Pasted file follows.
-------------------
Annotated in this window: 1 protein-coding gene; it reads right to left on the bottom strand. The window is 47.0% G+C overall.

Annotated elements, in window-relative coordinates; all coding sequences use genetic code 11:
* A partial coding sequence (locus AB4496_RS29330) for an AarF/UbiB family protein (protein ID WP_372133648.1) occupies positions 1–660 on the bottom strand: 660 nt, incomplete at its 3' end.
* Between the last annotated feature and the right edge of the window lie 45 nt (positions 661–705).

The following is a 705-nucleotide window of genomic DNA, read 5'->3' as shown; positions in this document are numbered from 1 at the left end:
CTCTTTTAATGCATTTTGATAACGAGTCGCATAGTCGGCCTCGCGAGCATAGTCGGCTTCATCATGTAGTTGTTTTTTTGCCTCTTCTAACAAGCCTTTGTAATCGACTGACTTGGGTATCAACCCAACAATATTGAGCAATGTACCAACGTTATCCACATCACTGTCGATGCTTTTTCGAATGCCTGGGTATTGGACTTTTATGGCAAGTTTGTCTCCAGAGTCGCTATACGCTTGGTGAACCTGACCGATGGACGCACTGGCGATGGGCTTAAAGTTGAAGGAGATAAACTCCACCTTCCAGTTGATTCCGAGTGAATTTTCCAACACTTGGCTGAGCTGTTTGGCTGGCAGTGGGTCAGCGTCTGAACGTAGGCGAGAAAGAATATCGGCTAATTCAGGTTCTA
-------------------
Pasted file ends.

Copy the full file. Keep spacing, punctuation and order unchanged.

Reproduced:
Annotated in this window: 1 protein-coding gene; it reads right to left on the bottom strand. The window is 47.0% G+C overall.

Annotated elements, in window-relative coordinates; all coding sequences use genetic code 11:
* A partial coding sequence (locus AB4496_RS29330) for an AarF/UbiB family protein (protein ID WP_372133648.1) occupies positions 1–660 on the bottom strand: 660 nt, incomplete at its 3' end.
* Between the last annotated feature and the right edge of the window lie 45 nt (positions 661–705).

The following is a 705-nucleotide window of genomic DNA, read 5'->3' as shown; positions in this document are numbered from 1 at the left end:
CTCTTTTAATGCATTTTGATAACGAGTCGCATAGTCGGCCTCGCGAGCATAGTCGGCTTCATCATGTAGTTGTTTTTTTGCCTCTTCTAACAAGCCTTTGTAATCGACTGACTTGGGTATCAACCCAACAATATTGAGCAATGTACCAACGTTATCCACATCACTGTCGATGCTTTTTCGAATGCCTGGGTATTGGACTTTTATGGCAAGTTTGTCTCCAGAGTCGCTATACGCTTGGTGAACCTGACCGATGGACGCACTGGCGATGGGCTTAAAGTTGAAGGAGATAAACTCCACCTTCCAGTTGATTCCGAGTGAATTTTCCAACACTTGGCTGAGCTGTTTGGCTGGCAGTGGGTCAGCGTCTGAACGTAGGCGAGAAAGAATATCGGCTAATTCAGGTTCTA